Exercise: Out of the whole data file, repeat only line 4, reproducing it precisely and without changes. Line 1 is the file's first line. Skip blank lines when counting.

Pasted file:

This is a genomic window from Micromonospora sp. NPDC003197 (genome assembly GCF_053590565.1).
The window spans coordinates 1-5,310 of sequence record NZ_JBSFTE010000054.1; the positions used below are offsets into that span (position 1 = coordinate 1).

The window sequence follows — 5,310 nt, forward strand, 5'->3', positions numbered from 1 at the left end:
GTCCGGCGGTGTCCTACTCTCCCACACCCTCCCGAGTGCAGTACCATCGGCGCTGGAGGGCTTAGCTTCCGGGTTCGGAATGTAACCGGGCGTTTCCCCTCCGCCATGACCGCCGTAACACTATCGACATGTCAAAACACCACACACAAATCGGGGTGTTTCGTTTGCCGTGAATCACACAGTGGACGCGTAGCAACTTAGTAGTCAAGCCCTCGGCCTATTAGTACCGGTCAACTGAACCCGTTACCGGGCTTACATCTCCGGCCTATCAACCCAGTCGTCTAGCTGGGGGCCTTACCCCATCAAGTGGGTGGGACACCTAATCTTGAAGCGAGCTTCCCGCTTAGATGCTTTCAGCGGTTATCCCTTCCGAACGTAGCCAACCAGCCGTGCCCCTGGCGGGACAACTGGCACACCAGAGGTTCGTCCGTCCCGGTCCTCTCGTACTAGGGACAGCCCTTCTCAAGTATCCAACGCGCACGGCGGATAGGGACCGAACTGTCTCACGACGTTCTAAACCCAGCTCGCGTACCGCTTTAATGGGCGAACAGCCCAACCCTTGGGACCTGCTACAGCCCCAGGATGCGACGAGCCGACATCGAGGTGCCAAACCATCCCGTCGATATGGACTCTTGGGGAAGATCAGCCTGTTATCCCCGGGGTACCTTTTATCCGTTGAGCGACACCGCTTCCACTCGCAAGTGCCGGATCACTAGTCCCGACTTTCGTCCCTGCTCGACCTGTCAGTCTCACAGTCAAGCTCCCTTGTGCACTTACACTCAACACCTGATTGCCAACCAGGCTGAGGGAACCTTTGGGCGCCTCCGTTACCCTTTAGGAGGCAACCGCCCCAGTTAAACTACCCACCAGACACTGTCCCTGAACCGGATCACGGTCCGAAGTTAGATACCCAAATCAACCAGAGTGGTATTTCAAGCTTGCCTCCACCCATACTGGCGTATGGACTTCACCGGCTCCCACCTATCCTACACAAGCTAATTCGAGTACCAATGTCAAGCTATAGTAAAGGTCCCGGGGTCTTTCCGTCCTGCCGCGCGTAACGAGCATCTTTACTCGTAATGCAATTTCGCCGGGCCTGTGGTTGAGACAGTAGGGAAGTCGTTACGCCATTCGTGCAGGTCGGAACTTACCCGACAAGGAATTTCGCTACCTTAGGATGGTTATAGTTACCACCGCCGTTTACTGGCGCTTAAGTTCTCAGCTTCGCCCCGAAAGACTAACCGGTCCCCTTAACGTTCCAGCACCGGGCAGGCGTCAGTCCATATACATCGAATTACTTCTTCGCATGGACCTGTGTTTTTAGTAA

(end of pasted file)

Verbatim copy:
GTCCGGCGGTGTCCTACTCTCCCACACCCTCCCGAGTGCAGTACCATCGGCGCTGGAGGGCTTAGCTTCCGGGTTCGGAATGTAACCGGGCGTTTCCCCTCCGCCATGACCGCCGTAACACTATCGACATGTCAAAACACCACACACAAATCGGGGTGTTTCGTTTGCCGTGAATCACACAGTGGACGCGTAGCAACTTAGTAGTCAAGCCCTCGGCCTATTAGTACCGGTCAACTGAACCCGTTACCGGGCTTACATCTCCGGCCTATCAACCCAGTCGTCTAGCTGGGGGCCTTACCCCATCAAGTGGGTGGGACACCTAATCTTGAAGCGAGCTTCCCGCTTAGATGCTTTCAGCGGTTATCCCTTCCGAACGTAGCCAACCAGCCGTGCCCCTGGCGGGACAACTGGCACACCAGAGGTTCGTCCGTCCCGGTCCTCTCGTACTAGGGACAGCCCTTCTCAAGTATCCAACGCGCACGGCGGATAGGGACCGAACTGTCTCACGACGTTCTAAACCCAGCTCGCGTACCGCTTTAATGGGCGAACAGCCCAACCCTTGGGACCTGCTACAGCCCCAGGATGCGACGAGCCGACATCGAGGTGCCAAACCATCCCGTCGATATGGACTCTTGGGGAAGATCAGCCTGTTATCCCCGGGGTACCTTTTATCCGTTGAGCGACACCGCTTCCACTCGCAAGTGCCGGATCACTAGTCCCGACTTTCGTCCCTGCTCGACCTGTCAGTCTCACAGTCAAGCTCCCTTGTGCACTTACACTCAACACCTGATTGCCAACCAGGCTGAGGGAACCTTTGGGCGCCTCCGTTACCCTTTAGGAGGCAACCGCCCCAGTTAAACTACCCACCAGACACTGTCCCTGAACCGGATCACGGTCCGAAGTTAGATACCCAAATCAACCAGAGTGGTATTTCAAGCTTGCCTCCACCCATACTGGCGTATGGACTTCACCGGCTCCCACCTATCCTACACAAGCTAATTCGAGTACCAATGTCAAGCTATAGTAAAGGTCCCGGGGTCTTTCCGTCCTGCCGCGCGTAACGAGCATCTTTACTCGTAATGCAATTTCGCCGGGCCTGTGGTTGAGACAGTAGGGAAGTCGTTACGCCATTCGTGCAGGTCGGAACTTACCCGACAAGGAATTTCGCTACCTTAGGATGGTTATAGTTACCACCGCCGTTTACTGGCGCTTAAGTTCTCAGCTTCGCCCCGAAAGACTAACCGGTCCCCTTAACGTTCCAGCACCGGGCAGGCGTCAGTCCATATACATCGAATTACTTCTTCGCATGGACCTGTGTTTTTAGTAA